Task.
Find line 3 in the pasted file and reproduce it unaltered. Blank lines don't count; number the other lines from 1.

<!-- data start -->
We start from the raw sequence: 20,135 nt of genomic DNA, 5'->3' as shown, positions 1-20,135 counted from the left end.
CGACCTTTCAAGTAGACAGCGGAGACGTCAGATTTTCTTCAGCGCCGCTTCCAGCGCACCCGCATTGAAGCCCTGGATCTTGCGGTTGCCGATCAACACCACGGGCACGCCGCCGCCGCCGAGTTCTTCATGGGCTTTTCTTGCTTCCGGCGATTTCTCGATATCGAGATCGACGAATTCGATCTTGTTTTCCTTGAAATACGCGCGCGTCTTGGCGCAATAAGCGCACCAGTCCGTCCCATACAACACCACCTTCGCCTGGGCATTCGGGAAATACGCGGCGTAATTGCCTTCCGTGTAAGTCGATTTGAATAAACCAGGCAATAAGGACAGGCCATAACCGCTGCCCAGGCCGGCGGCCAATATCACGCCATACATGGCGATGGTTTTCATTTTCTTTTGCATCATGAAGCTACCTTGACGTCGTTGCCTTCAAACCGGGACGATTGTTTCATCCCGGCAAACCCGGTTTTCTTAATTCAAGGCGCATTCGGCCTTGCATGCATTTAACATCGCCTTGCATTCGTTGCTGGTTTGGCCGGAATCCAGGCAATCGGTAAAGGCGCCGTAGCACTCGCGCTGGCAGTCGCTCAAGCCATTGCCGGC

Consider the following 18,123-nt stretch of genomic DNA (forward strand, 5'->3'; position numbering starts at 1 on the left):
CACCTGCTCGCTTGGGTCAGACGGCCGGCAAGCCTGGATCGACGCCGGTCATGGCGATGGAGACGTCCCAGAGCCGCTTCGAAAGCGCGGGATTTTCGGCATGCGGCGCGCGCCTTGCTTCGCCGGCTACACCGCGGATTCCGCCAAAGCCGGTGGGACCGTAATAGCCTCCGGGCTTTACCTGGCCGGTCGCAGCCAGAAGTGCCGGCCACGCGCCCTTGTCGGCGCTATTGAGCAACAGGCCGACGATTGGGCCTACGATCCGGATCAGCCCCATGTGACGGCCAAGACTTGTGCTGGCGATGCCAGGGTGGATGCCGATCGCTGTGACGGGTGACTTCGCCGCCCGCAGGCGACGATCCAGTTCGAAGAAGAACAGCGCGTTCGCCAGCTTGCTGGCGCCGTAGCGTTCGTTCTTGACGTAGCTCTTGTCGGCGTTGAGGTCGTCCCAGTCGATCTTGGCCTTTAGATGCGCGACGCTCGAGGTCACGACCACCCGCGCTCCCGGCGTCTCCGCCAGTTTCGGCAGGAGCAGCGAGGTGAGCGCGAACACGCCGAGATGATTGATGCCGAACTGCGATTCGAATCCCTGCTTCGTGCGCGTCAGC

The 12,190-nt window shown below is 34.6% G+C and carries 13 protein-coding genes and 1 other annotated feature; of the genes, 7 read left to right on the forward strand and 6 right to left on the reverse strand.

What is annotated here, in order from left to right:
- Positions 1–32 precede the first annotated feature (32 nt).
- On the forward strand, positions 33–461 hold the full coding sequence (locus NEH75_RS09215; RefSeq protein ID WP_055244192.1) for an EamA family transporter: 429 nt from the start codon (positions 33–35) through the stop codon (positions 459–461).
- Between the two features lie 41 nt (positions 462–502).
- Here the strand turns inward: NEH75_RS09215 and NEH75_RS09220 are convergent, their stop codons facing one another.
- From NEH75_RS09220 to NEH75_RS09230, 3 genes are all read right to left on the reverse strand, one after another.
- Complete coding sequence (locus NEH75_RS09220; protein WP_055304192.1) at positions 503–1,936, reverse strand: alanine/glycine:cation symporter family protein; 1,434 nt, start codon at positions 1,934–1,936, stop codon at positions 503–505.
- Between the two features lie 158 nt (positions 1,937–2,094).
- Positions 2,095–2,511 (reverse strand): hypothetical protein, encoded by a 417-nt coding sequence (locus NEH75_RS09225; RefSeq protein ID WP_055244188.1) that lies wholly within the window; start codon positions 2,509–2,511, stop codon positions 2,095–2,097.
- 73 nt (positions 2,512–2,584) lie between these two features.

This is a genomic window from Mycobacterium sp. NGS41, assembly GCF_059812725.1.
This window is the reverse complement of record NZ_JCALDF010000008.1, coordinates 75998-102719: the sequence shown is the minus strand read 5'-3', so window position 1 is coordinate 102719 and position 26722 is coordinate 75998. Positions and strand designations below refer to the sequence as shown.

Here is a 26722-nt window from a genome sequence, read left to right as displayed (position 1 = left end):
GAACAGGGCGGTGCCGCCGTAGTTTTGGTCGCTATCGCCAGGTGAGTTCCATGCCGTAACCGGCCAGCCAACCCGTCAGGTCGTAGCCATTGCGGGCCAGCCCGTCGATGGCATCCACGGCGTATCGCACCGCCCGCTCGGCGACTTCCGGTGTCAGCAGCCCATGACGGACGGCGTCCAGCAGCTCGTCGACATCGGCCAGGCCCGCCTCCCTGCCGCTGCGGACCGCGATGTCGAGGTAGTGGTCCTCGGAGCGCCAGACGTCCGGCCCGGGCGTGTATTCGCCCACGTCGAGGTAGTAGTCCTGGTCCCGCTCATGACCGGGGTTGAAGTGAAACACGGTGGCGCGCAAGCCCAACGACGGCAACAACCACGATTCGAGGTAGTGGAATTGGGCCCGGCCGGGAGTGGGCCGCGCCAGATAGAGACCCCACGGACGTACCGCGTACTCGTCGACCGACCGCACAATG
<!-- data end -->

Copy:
Consider the following 18,123-nt stretch of genomic DNA (forward strand, 5'->3'; position numbering starts at 1 on the left):